Retailers are using social media as a way to communicate directly to customers who favour their mobile devices as a way of shopping. That makes sense since, according to, 84% of all UK adults use social media, while almost 80% of time spent on social media happens via mobile. Fashion retailers were among the first to use mobile-only social channel Snapchat to tell brand stories. Topshop, for example, uses Snapchat to engage followers around fashion shoots. Burberry was among the retailers using Instagram to livestream its London Fashion Week catwalk shows earlier this year.

Debenhams, meanwhile, promises to put mobile at the heart of a new social shopping experience, and has added WhatsApp to customer service channels that already include a variety of social media channels. IRUK Top500 research into brand engagement via social media shows that IRUK Top500 retailer Matalan supports six social media channels – Facebook, Twitter, Pinterest, Instagram, YouTube and Google Plus – and also operates a blog. Shoe retailer Schuh has seven social media channels – as well as those operated by Matalan, the retailer also has a Snapchat channel.

10. Think international

International customers are ever-more likely to use their smartphones to search for international brands and to shop. The latest Online Retail Monitor from the British Retail Consortium (BRC) and Google points to 23% growth in interest in UK brands from overseas searches in the fourth quarter of 2016. That interest has grown particularly strongly in Europe. According to Google retail director Martijn Bertisen, it comes both as sterling has weakened against other currencies, and from mobile devices. “Increased demand is largely coming from smartphones, with triple-digit growth observed in some regions,” he has noted. But, he warned, “In this mobile-first world, having a great user experience is crucial for our retailers. A recent Google study found that only five of the top-20 UK retailers’ mobile sites load in less than two seconds.”

Meantime, UK retailers are continuing to benefit from a boost to exports that has come as the pound weakened in the wake of the decision to leave the EU.

One interesting approach to international mobile shopping comes from Asos, which enables customers to personalise their use of the app to their situation: shoppers can be based in one country with its local delivery options but pay in another currency. Thus, an app user might select France to see products presented in the French language, but pay in Norwegian krone or Hong Kong dollars. When users of the Next mobile website localise themselves to any of 72 countries, they see local delivery options, language and currency.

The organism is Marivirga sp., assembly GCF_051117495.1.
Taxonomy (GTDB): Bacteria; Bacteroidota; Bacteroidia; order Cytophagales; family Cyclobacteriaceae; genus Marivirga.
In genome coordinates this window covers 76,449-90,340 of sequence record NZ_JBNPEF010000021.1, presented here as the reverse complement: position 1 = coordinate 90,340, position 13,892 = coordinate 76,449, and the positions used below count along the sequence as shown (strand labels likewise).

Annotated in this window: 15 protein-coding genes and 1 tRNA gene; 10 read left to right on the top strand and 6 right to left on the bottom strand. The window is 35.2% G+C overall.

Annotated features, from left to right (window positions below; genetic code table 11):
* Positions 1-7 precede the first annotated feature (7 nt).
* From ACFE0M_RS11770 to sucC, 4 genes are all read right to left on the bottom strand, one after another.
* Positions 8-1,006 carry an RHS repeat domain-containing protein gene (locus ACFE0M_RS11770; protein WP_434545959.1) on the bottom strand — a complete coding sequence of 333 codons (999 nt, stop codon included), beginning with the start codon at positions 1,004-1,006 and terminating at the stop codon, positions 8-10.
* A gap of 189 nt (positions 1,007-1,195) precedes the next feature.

11. Enable shoppers to check stock levels

Mobile acts as an effective remote control for the store when it gives information about in-store stock levels. That’s important for customers who are looking for a specific product and want to know if it’s worth making the trip to the store.

Shoppers who save their preferences on the House of Fraser app can see if items that they are looking at via their phones is in stock in a favoured location.

The Schuh mobile website also shows where a product is in stock, based on the viewer’s geographic location, while shoppers using the John Lewis app can scan a barcode to see ratings and reviews for that product, as well as how soon the item can be delivered or collected from a store.

12. Learn from the customer

New technologies such as machine learning and artificial intelligence underpin mobile apps and websites that learn from the customer as they browse and buy. This means they are more likely to show the customer relevant items in future, or to answer questions in the most relevant way.

Poq’s Tinder-style app for Missguided enables shoppers to flick through items in a way that enables the app to learn their style in order to make future recommendations.

Shop Direct, the retailer behind the Very brand, is building on the WhatsApp-style Very Assistant in its Very app, which provides automated answers to questions, by working with IBM Watson to develop an AI-powered conversational user interface (CUI) that promises a more personalised experience when it’s introduced later this year.

Alex Baldock, group chief executive at Shop Direct, said, at the time of the Very Assistant launch: “In the long term we believe AI-driven CUI will go even further by democratising the personal shopper. The more customers talk to us the better we’ll know them – AI learns on its own. Why should top-notch personalised service be restricted to those who can afford to shop in Bond Street? It’s a bold ambition, but it fits our goal of becoming a world-class digital retailer and we believe in it.”